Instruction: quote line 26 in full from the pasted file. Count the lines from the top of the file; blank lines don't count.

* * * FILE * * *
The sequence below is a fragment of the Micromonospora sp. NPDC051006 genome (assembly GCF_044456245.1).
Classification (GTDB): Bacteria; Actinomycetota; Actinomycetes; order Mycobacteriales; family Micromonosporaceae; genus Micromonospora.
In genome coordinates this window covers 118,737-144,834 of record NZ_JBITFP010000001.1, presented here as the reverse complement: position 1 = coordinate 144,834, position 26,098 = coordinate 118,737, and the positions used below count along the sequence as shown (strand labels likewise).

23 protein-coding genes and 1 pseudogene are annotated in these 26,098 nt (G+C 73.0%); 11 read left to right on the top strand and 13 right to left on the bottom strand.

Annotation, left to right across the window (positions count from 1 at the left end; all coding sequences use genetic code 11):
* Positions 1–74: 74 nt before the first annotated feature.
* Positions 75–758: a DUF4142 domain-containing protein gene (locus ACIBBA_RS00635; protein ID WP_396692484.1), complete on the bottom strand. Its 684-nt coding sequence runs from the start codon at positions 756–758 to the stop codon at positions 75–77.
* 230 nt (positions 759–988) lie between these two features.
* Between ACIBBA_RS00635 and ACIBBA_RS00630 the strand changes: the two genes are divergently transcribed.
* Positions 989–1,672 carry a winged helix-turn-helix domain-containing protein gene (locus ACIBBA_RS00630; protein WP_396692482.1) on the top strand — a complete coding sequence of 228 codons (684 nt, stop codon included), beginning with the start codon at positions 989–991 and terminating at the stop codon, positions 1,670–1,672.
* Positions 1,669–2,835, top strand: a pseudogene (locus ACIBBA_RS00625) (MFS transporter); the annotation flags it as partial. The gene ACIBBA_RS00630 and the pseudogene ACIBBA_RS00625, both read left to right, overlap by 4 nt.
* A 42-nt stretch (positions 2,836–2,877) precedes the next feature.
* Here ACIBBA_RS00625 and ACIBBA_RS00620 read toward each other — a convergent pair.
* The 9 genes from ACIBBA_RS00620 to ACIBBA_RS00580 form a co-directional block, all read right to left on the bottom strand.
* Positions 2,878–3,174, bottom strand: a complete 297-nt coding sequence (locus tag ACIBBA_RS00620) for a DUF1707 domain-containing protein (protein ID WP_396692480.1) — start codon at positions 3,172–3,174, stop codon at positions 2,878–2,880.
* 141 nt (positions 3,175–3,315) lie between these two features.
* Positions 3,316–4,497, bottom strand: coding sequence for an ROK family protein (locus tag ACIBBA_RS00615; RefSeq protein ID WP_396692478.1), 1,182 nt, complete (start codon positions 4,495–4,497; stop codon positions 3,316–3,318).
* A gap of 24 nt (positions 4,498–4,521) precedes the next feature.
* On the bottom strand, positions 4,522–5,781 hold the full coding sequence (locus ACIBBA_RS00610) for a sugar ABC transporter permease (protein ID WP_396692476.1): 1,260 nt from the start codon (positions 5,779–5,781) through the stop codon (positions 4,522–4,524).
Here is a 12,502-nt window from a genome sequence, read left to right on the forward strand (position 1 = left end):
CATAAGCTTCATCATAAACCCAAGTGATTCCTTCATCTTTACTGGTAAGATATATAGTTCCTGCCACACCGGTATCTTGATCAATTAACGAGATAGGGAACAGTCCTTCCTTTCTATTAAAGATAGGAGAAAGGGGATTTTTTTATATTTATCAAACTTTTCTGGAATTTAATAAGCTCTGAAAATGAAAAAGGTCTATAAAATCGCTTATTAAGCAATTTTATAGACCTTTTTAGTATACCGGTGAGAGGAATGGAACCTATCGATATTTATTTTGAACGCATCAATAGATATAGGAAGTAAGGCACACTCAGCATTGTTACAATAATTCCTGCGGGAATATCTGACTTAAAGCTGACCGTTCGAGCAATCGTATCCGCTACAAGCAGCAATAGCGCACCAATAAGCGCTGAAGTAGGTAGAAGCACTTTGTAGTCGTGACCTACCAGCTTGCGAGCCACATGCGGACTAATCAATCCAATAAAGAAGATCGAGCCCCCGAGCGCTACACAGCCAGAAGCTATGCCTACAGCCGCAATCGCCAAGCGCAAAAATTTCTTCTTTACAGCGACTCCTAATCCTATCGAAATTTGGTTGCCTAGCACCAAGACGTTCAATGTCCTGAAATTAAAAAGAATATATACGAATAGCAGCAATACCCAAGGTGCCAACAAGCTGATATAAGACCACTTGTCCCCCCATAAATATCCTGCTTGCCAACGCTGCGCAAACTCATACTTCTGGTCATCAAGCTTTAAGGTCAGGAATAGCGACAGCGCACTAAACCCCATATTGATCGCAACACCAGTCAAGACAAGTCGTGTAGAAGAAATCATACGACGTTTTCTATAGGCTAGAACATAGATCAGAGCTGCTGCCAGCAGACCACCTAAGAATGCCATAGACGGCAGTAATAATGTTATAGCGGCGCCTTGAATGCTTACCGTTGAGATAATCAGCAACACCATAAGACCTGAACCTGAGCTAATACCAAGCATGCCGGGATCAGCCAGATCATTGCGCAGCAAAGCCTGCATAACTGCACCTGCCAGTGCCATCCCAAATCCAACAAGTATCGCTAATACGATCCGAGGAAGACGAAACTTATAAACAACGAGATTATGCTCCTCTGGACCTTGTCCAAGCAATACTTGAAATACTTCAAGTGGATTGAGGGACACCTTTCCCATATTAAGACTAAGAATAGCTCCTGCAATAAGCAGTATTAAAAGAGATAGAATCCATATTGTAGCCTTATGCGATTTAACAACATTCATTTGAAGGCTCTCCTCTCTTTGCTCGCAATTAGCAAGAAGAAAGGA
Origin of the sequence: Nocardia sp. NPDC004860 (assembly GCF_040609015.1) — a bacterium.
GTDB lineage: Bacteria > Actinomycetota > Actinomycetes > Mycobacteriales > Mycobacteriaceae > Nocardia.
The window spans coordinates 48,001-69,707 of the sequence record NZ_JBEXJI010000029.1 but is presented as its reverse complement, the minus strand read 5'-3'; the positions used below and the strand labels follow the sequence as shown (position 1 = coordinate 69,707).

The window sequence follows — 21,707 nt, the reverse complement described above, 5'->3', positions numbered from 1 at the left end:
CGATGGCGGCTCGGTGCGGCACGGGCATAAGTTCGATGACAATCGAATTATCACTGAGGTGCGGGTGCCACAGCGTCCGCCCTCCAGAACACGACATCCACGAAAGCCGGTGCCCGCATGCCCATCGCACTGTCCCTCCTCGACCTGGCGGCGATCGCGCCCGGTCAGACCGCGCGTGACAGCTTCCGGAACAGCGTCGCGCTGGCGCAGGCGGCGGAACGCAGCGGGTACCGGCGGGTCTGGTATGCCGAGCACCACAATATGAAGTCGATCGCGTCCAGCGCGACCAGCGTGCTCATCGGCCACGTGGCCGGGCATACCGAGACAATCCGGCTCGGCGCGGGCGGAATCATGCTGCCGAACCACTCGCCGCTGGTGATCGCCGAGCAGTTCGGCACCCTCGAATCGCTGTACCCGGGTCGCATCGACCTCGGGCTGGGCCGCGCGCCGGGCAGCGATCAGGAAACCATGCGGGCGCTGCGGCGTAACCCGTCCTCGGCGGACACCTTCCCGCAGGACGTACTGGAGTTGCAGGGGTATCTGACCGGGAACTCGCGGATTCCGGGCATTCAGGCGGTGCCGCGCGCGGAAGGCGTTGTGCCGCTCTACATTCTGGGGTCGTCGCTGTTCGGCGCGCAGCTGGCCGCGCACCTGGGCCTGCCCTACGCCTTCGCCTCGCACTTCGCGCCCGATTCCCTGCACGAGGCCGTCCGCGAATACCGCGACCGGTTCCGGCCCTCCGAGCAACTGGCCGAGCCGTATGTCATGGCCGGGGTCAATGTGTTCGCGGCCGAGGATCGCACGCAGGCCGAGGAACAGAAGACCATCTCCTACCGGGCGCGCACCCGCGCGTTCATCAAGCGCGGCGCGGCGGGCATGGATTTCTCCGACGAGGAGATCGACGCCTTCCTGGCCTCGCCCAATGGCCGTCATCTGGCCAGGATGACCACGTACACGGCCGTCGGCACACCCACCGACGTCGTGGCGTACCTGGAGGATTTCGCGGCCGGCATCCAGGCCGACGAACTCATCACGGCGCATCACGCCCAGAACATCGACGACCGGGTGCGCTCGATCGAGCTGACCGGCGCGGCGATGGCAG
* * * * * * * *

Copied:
CGATGGCGGCTCGGTGCGGCACGGGCATAAGTTCGATGACAATCGAATTATCACTGAGGTGCGGGTGCCACAGCGTCCGCCCTCCAGAACACGACATCCACGAAAGCCGGTGCCCGCATGCCCATCGCACTGTCCCTCCTCGACCTGGCGGCGATCGCGCCCGGTCAGACCGCGCGTGACAGCTTCCGGAACAGCGTCGCGCTGGCGCAGGCGGCGGAACGCAGCGGGTACCGGCGGGTCTGGTATGCCGAGCACCACAATATGAAGTCGATCGCGTCCAGCGCGACCAGCGTGCTCATCGGCCACGTGGCCGGGCATACCGAGACAATCCGGCTCGGCGCGGGCGGAATCATGCTGCCGAACCACTCGCCGCTGGTGATCGCCGAGCAGTTCGGCACCCTCGAATCGCTGTACCCGGGTCGCATCGACCTCGGGCTGGGCCGCGCGCCGGGCAGCGATCAGGAAACCATGCGGGCGCTGCGGCGTAACCCGTCCTCGGCGGACACCTTCCCGCAGGACGTACTGGAGTTGCAGGGGTATCTGACCGGGAACTCGCGGATTCCGGGCATTCAGGCGGTGCCGCGCGCGGAAGGCGTTGTGCCGCTCTACATTCTGGGGTCGTCGCTGTTCGGCGCGCAGCTGGCCGCGCACCTGGGCCTGCCCTACGCCTTCGCCTCGCACTTCGCGCCCGATTCCCTGCACGAGGCCGTCCGCGAATACCGCGACCGGTTCCGGCCCTCCGAGCAACTGGCCGAGCCGTATGTCATGGCCGGGGTCAATGTGTTCGCGGCCGAGGATCGCACGCAGGCCGAGGAACAGAAGACCATCTCCTACCGGGCGCGCACCCGCGCGTTCATCAAGCGCGGCGCGGCGGGCATGGATTTCTCCGACGAGGAGATCGACGCCTTCCTGGCCTCGCCCAATGGCCGTCATCTGGCCAGGATGACCACGTACACGGCCGTCGGCACACCCACCGACGTCGTGGCGTACCTGGAGGATTTCGCGGCCGGCATCCAGGCCGACGAACTCATCACGGCGCATCACGCCCAGAACATCGACGACCGGGTGCGCTCGATCGAGCTGACCGGCGCGGCGATGGCAG